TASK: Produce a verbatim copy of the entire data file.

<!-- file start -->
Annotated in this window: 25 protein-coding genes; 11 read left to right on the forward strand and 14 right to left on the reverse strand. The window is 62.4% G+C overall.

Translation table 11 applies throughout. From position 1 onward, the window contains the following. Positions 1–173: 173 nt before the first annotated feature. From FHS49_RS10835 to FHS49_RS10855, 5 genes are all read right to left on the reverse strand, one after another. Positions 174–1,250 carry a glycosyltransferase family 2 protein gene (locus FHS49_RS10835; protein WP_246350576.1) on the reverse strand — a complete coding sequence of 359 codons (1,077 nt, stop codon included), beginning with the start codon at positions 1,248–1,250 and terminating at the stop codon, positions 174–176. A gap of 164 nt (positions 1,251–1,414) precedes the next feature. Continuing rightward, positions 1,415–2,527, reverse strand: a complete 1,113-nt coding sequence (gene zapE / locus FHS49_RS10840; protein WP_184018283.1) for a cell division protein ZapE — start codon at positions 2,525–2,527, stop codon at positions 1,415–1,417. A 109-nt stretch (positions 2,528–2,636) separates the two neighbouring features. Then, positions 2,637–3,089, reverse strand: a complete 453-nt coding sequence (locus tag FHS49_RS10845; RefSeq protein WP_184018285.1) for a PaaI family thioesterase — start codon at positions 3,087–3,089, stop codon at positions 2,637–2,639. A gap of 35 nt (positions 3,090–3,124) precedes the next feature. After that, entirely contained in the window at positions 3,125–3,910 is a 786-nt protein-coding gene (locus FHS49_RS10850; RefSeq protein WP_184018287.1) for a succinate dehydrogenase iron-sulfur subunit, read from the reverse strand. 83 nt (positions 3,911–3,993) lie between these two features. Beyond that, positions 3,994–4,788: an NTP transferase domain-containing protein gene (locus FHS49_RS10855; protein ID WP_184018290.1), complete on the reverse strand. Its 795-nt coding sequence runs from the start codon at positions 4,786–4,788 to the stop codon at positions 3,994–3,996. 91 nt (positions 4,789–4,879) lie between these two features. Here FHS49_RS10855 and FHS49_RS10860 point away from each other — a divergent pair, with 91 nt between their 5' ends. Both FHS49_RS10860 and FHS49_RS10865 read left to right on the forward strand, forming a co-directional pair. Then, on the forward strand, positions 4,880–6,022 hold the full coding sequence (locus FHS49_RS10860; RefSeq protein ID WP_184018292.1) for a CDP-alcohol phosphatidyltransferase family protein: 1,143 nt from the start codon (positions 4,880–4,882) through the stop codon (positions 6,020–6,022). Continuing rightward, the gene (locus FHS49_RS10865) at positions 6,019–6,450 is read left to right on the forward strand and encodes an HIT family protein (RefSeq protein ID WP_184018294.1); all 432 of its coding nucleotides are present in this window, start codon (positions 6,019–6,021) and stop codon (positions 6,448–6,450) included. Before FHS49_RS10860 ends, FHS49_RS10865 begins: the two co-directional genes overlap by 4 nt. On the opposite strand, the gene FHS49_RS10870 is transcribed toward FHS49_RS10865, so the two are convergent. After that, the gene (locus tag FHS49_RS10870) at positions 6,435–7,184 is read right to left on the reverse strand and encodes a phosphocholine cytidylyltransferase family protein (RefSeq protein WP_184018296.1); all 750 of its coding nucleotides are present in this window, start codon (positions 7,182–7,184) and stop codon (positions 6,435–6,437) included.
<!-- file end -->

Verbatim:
Annotated in this window: 25 protein-coding genes; 11 read left to right on the forward strand and 14 right to left on the reverse strand. The window is 62.4% G+C overall.

Translation table 11 applies throughout. From position 1 onward, the window contains the following. Positions 1–173: 173 nt before the first annotated feature. From FHS49_RS10835 to FHS49_RS10855, 5 genes are all read right to left on the reverse strand, one after another. Positions 174–1,250 carry a glycosyltransferase family 2 protein gene (locus FHS49_RS10835; protein WP_246350576.1) on the reverse strand — a complete coding sequence of 359 codons (1,077 nt, stop codon included), beginning with the start codon at positions 1,248–1,250 and terminating at the stop codon, positions 174–176. A gap of 164 nt (positions 1,251–1,414) precedes the next feature. Continuing rightward, positions 1,415–2,527, reverse strand: a complete 1,113-nt coding sequence (gene zapE / locus FHS49_RS10840; protein WP_184018283.1) for a cell division protein ZapE — start codon at positions 2,525–2,527, stop codon at positions 1,415–1,417. A 109-nt stretch (positions 2,528–2,636) separates the two neighbouring features. Then, positions 2,637–3,089, reverse strand: a complete 453-nt coding sequence (locus tag FHS49_RS10845; RefSeq protein WP_184018285.1) for a PaaI family thioesterase — start codon at positions 3,087–3,089, stop codon at positions 2,637–2,639. A gap of 35 nt (positions 3,090–3,124) precedes the next feature. After that, entirely contained in the window at positions 3,125–3,910 is a 786-nt protein-coding gene (locus FHS49_RS10850; RefSeq protein WP_184018287.1) for a succinate dehydrogenase iron-sulfur subunit, read from the reverse strand. 83 nt (positions 3,911–3,993) lie between these two features. Beyond that, positions 3,994–4,788: an NTP transferase domain-containing protein gene (locus FHS49_RS10855; protein ID WP_184018290.1), complete on the reverse strand. Its 795-nt coding sequence runs from the start codon at positions 4,786–4,788 to the stop codon at positions 3,994–3,996. 91 nt (positions 4,789–4,879) lie between these two features. Here FHS49_RS10855 and FHS49_RS10860 point away from each other — a divergent pair, with 91 nt between their 5' ends. Both FHS49_RS10860 and FHS49_RS10865 read left to right on the forward strand, forming a co-directional pair. Then, on the forward strand, positions 4,880–6,022 hold the full coding sequence (locus FHS49_RS10860; RefSeq protein ID WP_184018292.1) for a CDP-alcohol phosphatidyltransferase family protein: 1,143 nt from the start codon (positions 4,880–4,882) through the stop codon (positions 6,020–6,022). Continuing rightward, the gene (locus FHS49_RS10865) at positions 6,019–6,450 is read left to right on the forward strand and encodes an HIT family protein (RefSeq protein ID WP_184018294.1); all 432 of its coding nucleotides are present in this window, start codon (positions 6,019–6,021) and stop codon (positions 6,448–6,450) included. Before FHS49_RS10860 ends, FHS49_RS10865 begins: the two co-directional genes overlap by 4 nt. On the opposite strand, the gene FHS49_RS10870 is transcribed toward FHS49_RS10865, so the two are convergent. After that, the gene (locus tag FHS49_RS10870) at positions 6,435–7,184 is read right to left on the reverse strand and encodes a phosphocholine cytidylyltransferase family protein (RefSeq protein WP_184018296.1); all 750 of its coding nucleotides are present in this window, start codon (positions 7,182–7,184) and stop codon (positions 6,435–6,437) included.